Of course, there may be caveats for your specific situation. If you ended things with your ex because of their lack of motivation, of course you might be hurt or confused by your ex finally getting their act together. Allow yourself to feel those feelings, but know that neither your ex reaching out nor your reaction necessarily signify a desire to rekindle things.
3. You see on social media that an ex is traveling a lot or has moved to a new city, and you feel jealous.
Again, this probably has more to do with feelings about your own life than about your ex. Maybe you’ve been itching to move or want to travel more but haven’t been able to make it happen. While you should certainly examine that, it’s probably worth it to take a closer look at your relationship with social media, too.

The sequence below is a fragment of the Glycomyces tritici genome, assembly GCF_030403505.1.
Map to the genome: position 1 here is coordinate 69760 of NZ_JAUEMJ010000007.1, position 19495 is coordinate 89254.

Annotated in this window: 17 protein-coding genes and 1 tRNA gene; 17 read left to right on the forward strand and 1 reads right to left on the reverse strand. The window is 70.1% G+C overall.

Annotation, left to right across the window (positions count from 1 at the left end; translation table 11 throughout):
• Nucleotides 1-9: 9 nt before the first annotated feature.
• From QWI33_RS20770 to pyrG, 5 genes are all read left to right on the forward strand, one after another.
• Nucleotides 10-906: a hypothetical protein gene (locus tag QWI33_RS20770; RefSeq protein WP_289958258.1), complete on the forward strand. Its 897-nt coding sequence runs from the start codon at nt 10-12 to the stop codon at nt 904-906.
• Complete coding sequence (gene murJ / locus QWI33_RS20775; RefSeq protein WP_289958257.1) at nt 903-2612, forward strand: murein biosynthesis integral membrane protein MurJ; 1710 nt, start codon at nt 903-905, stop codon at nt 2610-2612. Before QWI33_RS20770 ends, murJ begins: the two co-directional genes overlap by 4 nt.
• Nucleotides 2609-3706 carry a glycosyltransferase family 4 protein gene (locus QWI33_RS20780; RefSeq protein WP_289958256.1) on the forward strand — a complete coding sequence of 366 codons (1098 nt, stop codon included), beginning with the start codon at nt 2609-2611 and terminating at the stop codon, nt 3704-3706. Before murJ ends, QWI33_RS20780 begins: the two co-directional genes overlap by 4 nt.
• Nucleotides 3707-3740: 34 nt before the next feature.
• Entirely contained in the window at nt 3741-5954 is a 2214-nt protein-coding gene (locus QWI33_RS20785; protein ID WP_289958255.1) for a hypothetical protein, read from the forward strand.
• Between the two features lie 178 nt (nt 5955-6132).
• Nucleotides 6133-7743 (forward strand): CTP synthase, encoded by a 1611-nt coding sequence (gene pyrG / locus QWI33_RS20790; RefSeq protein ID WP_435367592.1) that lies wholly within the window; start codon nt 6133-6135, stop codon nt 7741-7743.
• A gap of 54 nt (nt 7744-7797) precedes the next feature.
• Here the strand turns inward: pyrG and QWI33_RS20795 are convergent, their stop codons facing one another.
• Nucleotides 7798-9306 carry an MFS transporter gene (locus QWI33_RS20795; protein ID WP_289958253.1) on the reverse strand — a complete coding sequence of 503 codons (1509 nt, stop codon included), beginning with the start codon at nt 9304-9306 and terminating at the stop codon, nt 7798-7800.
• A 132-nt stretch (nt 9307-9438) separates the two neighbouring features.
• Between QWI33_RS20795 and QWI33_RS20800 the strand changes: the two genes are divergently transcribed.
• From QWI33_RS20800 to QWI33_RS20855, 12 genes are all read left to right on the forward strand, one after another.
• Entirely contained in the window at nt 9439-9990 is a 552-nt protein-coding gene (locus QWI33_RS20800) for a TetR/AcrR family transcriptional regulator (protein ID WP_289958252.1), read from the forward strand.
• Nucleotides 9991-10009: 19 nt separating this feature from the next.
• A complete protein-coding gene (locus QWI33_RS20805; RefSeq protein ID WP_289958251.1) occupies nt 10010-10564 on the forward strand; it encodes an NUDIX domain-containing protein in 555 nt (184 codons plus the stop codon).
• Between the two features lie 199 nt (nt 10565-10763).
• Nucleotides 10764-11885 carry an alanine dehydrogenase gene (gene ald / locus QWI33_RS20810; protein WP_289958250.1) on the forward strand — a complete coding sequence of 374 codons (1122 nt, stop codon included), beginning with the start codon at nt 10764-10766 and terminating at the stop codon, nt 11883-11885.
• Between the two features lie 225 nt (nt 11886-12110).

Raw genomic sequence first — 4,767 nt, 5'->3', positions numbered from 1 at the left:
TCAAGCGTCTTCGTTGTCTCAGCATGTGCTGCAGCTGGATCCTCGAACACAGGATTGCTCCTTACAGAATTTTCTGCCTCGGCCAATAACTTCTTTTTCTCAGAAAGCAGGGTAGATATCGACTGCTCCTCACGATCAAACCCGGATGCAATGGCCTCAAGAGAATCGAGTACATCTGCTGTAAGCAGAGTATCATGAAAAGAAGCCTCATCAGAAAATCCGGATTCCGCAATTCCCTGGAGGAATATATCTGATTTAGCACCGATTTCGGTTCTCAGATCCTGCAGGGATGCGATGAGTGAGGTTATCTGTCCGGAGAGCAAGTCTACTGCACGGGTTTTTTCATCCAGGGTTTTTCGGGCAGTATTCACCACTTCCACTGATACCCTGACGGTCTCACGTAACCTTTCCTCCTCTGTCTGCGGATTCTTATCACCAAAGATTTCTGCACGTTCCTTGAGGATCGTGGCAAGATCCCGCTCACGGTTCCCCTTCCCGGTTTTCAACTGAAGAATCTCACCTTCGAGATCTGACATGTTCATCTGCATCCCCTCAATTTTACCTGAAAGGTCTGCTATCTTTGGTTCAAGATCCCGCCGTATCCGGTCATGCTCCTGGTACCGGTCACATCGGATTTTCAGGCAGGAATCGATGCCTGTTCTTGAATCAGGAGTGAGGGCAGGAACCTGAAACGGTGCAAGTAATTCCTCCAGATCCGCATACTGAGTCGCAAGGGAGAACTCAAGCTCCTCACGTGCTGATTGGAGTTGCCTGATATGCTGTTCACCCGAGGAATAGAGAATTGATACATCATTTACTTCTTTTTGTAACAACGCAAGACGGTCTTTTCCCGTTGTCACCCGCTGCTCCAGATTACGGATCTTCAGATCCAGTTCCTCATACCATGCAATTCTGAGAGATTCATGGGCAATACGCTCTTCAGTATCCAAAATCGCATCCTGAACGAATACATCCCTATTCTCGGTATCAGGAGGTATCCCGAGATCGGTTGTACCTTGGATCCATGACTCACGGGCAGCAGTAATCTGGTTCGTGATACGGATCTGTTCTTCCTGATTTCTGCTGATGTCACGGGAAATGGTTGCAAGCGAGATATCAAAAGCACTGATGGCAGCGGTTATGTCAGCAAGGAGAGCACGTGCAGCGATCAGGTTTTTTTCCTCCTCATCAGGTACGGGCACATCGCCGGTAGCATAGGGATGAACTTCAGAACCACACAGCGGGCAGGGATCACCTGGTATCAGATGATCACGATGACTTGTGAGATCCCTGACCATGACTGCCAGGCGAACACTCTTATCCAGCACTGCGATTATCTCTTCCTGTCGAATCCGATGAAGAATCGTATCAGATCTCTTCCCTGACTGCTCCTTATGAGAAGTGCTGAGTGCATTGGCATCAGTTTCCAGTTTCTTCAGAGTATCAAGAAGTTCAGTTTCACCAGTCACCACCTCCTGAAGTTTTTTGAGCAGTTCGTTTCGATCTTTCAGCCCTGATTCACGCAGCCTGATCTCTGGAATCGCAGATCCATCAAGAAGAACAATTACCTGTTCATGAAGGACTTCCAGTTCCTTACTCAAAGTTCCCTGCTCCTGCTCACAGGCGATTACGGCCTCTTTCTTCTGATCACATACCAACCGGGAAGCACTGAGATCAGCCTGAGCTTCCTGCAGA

“I have my patients take a social media holiday for this reason,” says Thornton. “You get into a cycle of checking it constantly, but to what end? People aren’t putting up horrible things about their lives. They’re putting up the cute baby and engagement pictures and the beautiful travel photos. If that’s getting you down, unfollow!”
And if the circumstances of your breakup had to do with an argument over where to live in the short- or long-term, it makes sense that seeing something like this would be triggering for you. In this case, unfollowing your ex is still probably the best course of action.
4. You find out your ex has a new friend group. You’ve never heard of any of them, and you feel left out.